Recently there’s been speculation that B&N is about to ditch the hardware part of their Nook business and focus instead on content and licensing. If true, that’s probably the wisest thing I’ve heard from Riggio & Co. in a long time. Hardware has been, and will increasingly become more of, a fool’s game for B&N.
When Amazon released data on its financial performance for 2012 at the end of January 2013, Jeff Bezos, the company’s founder and CEO concluded: “We’re now seeing the transition we’ve been expecting. After 5 years, e-books is a multi-billion dollar category for us and growing fast—up approximately 70% last year.” (Amazon reports record sales growth. The Bookseller, 30 January 2013) That is certainly true. But Amazon might not be any longer in that most privileged role of defining the game almost all alone, as it was mostly the case, at least in the US, since the introduction of the Kindle in 2007.
Amazon's used digital marketplace patent, a data-for-content exchange experiment, and Baratunde Thurston says there's hope for publishing yet.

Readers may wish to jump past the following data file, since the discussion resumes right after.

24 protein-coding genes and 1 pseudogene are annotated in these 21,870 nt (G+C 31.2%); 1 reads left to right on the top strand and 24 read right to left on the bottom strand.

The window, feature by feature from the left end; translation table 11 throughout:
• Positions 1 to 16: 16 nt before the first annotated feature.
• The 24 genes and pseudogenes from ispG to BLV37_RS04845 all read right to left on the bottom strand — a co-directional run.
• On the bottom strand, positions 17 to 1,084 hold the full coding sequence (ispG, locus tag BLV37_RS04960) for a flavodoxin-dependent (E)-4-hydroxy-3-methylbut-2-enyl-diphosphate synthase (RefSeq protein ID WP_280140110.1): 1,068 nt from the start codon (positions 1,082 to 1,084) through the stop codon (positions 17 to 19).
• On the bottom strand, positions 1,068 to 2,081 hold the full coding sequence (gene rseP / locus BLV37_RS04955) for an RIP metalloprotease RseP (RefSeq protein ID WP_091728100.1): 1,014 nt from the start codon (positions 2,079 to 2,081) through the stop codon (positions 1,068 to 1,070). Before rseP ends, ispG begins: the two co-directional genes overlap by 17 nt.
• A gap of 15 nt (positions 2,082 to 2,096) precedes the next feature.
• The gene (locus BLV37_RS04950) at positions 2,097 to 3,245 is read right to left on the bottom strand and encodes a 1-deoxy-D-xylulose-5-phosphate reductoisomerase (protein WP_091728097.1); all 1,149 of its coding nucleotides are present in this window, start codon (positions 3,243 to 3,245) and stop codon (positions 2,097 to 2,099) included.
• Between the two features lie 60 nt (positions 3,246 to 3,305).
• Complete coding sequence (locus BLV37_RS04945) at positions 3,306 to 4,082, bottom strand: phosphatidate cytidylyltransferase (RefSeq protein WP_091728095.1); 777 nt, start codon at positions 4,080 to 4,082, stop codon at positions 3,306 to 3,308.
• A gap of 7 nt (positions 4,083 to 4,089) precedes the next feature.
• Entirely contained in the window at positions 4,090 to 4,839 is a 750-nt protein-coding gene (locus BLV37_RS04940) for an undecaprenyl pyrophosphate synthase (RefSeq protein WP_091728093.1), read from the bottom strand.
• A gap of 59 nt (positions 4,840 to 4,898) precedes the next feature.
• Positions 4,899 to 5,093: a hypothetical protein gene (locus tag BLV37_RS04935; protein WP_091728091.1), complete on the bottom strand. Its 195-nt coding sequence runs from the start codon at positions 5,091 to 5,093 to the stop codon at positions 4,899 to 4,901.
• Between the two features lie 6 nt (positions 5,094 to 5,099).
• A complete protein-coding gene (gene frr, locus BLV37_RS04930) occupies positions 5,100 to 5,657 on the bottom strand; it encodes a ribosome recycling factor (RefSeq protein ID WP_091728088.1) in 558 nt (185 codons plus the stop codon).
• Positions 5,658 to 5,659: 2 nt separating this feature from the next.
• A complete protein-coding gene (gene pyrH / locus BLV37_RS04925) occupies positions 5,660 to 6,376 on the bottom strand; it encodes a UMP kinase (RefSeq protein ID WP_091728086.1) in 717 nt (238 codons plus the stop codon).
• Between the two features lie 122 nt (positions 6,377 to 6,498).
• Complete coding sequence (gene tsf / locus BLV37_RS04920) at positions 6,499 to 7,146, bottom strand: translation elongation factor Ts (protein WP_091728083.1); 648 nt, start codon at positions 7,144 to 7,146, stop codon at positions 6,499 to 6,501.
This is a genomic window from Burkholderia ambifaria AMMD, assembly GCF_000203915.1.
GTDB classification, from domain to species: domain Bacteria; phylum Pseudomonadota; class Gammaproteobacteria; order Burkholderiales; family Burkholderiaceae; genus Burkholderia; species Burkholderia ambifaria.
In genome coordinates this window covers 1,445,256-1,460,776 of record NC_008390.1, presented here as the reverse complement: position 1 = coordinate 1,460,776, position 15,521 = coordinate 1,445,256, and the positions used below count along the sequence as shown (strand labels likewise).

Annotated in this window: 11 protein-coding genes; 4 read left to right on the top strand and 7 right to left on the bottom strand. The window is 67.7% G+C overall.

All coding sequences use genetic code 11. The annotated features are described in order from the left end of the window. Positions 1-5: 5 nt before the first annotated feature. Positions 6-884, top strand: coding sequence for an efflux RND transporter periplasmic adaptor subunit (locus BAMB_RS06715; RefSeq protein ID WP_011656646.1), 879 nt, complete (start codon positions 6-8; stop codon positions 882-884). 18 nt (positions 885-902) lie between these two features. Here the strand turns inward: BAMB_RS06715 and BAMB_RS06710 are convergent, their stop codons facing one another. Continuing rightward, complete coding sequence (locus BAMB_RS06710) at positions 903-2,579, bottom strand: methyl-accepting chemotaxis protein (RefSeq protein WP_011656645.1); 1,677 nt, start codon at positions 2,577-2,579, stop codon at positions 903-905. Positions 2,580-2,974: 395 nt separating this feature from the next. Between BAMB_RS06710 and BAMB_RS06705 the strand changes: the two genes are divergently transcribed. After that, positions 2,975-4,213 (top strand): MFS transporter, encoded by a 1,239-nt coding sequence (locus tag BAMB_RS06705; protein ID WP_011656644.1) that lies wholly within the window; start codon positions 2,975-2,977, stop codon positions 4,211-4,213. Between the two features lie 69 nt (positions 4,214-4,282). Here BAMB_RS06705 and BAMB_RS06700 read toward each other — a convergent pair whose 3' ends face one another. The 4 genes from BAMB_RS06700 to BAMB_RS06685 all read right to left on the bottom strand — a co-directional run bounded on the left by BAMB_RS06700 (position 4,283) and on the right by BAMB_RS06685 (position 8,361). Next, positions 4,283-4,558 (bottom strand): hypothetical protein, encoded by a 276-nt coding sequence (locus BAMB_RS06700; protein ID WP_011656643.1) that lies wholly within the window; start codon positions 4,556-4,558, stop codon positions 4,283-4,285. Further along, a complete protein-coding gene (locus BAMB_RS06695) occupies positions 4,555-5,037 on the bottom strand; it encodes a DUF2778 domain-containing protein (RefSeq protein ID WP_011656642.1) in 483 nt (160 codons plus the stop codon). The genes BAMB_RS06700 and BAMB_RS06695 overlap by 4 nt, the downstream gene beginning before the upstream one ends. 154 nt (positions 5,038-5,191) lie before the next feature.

Amazon prepares to enter the used digital goods resale fray
The headline news this week was Amazon being awarded a US patent for a “secondary market for digital objects,” which according to the patent abstract, include “e-books, audio, video, computer applications, etc.” — so, pretty much anything.
Todd Bishop reports at GeekWire that “[t]he patent, originally filed in 2009 and granted on Jan. 29, covers transferring digital goods among users, setting limits on transfers and usage, charging an associated fee, and other elements of a marketplace for ‘used’ digital goods.” He also notes Amazon’s approach of limiting the number of transfers of used objects to “maintain scarcity.”